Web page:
The most productive player ever taken with the 51st overall pick is a Hall of Famer, or someone that should be in the Hall of Fame, anyway : Barry Larkin. It’s a major, major drop-off after that, with guys like Chris Haney and Rocky Biddle representing the familiar names. As for recent prospects, there’s Anthony Gose (part of the Roy Oswalt swap) and personal fave Jeff Locke (part of the Nate McLouth trade), but Larkin’s it, the one legit, long-term big leaguer to be taken 51st overall.

As for the 52nd and 53rd overall picks, since those players were available at 51 as well, you’ve got Carl Crawford, Gary Carter, Andy Messersmith, Sean Casey, Ryan Sweeney, and Pirates’ farmhand Stetson Allie. That’s a fine group right there.

Second Pick, #88
Kirk McCaskill, who spent a dozen completely unspectacular seasons in the big leagues in the mid-80’s to mid-90’s highlights this pick, but after that you’ve got bit pieces like Alex Cora and Eli Marrero. Yikes. There are a few interesting prospects running around that were taken 88th overall, led by Robby Rowland of the Diamondbacks (2010). This pick has historically been a bit of wasteland, but go up to the 89th pick and you’re looking at Justin Morneau, Nick Johnson, Chris Young (the pitcher), and then some guy named Randy Johnson who is probably the best left-handed pitcher most of us will ever see. Of course that was when the Braves drafted him out of high school, not when the Expos drafted him out of college. Imagine RJ with Greg Maddux, Tom Glavine, and John Smoltz. Wowza.

Third Pick, #118
The biggest name here (to date) is Mickey Tettleton, but the Rays took this spot in 2005, added an above-slot $500,000 bonus, and landed themselves a frontline guy named Jeremy Hellickson. The Angels drafted and failed to signed eventual seventh overall pick Matt Harvey here four years ago. Sal Bando and Todd Stottlemyre highlight the history of the 119th overall pick, and number 120 is complete barren unless you happen to be a Mickey Morandini fan.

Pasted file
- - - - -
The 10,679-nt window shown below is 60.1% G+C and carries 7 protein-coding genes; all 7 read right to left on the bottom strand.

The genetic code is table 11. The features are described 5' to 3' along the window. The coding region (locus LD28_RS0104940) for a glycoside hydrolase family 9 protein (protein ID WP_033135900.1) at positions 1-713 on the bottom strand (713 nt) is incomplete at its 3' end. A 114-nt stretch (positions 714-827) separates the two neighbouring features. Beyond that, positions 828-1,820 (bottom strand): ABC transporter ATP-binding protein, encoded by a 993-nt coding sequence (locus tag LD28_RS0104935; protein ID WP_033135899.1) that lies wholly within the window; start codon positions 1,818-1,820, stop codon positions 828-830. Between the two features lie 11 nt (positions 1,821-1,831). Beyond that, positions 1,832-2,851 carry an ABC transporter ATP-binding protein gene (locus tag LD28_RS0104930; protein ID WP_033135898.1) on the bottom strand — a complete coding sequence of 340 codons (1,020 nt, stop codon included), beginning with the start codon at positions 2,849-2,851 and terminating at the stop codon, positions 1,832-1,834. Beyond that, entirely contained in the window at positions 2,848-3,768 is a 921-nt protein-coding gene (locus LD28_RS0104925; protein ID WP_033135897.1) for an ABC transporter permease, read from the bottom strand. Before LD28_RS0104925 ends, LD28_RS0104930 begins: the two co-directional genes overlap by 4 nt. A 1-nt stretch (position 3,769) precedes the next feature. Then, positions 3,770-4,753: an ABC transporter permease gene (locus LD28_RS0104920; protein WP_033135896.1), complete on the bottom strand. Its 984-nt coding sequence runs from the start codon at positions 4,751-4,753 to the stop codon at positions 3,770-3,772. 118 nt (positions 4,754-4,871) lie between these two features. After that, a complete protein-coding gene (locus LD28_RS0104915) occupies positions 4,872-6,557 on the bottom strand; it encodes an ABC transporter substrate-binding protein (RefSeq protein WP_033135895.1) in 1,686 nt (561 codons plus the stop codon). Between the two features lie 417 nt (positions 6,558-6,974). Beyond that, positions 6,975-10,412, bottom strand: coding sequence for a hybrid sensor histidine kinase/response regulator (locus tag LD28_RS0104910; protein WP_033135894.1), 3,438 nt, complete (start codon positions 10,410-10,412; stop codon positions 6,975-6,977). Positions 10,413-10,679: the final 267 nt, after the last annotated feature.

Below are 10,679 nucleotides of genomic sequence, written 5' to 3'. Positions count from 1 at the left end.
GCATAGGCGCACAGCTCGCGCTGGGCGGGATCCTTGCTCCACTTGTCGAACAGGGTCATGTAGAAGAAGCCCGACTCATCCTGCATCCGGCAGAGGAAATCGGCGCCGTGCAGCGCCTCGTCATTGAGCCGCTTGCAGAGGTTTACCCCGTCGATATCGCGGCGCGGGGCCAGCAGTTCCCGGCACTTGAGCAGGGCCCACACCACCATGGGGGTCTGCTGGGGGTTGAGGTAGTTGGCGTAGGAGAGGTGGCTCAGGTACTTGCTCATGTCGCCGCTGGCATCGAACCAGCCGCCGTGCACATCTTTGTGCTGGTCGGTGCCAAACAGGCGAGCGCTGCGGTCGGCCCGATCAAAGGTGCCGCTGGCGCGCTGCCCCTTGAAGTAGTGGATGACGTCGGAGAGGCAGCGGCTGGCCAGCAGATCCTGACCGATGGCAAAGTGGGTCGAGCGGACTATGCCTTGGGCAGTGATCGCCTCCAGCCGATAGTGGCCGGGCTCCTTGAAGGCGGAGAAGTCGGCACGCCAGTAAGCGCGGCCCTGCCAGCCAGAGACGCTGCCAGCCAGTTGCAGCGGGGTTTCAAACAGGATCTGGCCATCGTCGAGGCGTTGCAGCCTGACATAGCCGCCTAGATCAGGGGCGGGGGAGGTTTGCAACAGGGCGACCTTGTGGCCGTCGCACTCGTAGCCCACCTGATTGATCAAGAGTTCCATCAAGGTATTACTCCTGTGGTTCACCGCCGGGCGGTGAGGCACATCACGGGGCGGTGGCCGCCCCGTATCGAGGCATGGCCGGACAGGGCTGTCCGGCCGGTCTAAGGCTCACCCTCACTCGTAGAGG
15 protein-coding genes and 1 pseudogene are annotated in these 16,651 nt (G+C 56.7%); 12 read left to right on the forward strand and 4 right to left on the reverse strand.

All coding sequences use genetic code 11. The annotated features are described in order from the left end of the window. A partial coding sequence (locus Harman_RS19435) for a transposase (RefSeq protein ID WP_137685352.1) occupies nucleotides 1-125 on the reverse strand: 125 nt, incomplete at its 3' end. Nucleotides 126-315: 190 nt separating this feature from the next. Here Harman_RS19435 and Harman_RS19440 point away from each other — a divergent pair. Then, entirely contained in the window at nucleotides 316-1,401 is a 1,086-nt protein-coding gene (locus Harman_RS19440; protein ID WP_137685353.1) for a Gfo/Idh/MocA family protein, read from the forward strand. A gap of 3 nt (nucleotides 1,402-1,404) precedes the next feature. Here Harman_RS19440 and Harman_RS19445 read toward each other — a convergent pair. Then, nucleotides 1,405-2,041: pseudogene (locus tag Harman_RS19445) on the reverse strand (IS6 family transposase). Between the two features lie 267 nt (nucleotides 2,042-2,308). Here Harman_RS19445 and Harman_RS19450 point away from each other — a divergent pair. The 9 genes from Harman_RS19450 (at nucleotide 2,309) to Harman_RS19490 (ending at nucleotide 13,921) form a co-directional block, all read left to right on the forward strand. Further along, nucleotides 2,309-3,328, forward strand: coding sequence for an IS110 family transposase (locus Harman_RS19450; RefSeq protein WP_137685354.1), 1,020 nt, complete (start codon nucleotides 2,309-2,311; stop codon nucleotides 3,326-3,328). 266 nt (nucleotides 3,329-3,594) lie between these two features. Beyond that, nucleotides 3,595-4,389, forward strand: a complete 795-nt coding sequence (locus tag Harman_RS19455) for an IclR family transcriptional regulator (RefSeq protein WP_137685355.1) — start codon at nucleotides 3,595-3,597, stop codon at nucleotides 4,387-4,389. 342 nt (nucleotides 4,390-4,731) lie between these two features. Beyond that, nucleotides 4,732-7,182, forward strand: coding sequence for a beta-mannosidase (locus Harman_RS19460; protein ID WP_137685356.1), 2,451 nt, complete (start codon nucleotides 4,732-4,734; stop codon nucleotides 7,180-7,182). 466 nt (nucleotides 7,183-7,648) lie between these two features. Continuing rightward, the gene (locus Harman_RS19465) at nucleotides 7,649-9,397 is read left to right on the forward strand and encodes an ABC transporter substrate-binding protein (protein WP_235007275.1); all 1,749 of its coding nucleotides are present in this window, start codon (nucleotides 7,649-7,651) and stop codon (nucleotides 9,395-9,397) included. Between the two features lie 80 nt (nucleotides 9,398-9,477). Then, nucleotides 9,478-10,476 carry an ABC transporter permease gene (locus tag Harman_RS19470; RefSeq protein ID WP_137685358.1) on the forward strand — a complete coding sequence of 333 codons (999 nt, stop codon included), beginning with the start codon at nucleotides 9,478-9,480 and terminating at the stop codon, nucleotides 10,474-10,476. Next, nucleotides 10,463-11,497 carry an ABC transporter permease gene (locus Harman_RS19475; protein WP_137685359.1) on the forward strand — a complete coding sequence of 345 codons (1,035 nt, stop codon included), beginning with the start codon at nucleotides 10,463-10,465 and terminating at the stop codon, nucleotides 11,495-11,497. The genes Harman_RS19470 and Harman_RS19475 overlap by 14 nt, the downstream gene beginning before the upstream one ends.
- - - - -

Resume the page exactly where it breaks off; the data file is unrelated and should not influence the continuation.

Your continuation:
(AP Photo/Joe Holloway Jr.)

Fourth Pick, #149
There’s some premium names here (emphasis on name), specifically Michael Young and Deion Sanders, plus a few recent and interesting prospects like Jason Adam (Royals), Jeff Samardzija (Cubs), and Brandon Allen (ChiSox, now with the D’Backs). The Yankees have some history at this pick as well, taking Zach Day here back in 1996. He was eventually packaged with Ricky Ledee and Jake Westbrook for David Justice, who put on a Superman costume for half-a-season in 2000. Dan Hudson and Mike Marshall are the only noteworthy players taken with the following two picks.

* * *

Like I said, don’t read much into this at all, it’s an exercise in history more than anything else. It has zero predictive value. Every draft class is different, and the way teams draft today is considerably different than the way they drafted five years ago and worlds different than the way they drafted ten years ago. Having to wait 50 picks before your first selection is a pretty big handicap, but there’s always talent to be had, it’s just a matter of finding it.

Book Review: In Tampa, an Extra 2% edge

The Tampa Bay Rays are one of the least heralded success stories in sports of the past decade. In 2007, it was business as usual for the then-Devil Rays. They went 66-96, good for their ninth last place finish in ten seasons as a Major League club, and just under 1.4 million fans watched Alberto Reyes rack up 26 saves.

Since then, the Rays have won the AL East twice and made the World Series once. They’ve dethroned the league’s two richest teams and still sport a solid young core of players that make them a perennial threat in the American League. They don’t have a new stadium and still draw under 1.8 million fans per season. Yet, the Rays have become the latest small-market success story. How?

The how is the subject of Jonah Keri’s latest book. Entitled The Extra 2 %, Keri’s book explores, as the lofty subtitle says, “how Wall Street strategies took a Major League Baseball team from worst to first.” With a new ownership group in place that was willing to experiment and push the envelope, the Rays took advantage of their position at the bottom of baseball’s economic pecking order to dig for advantages. Luck played no small part in it, but the Rays have something that works, for now.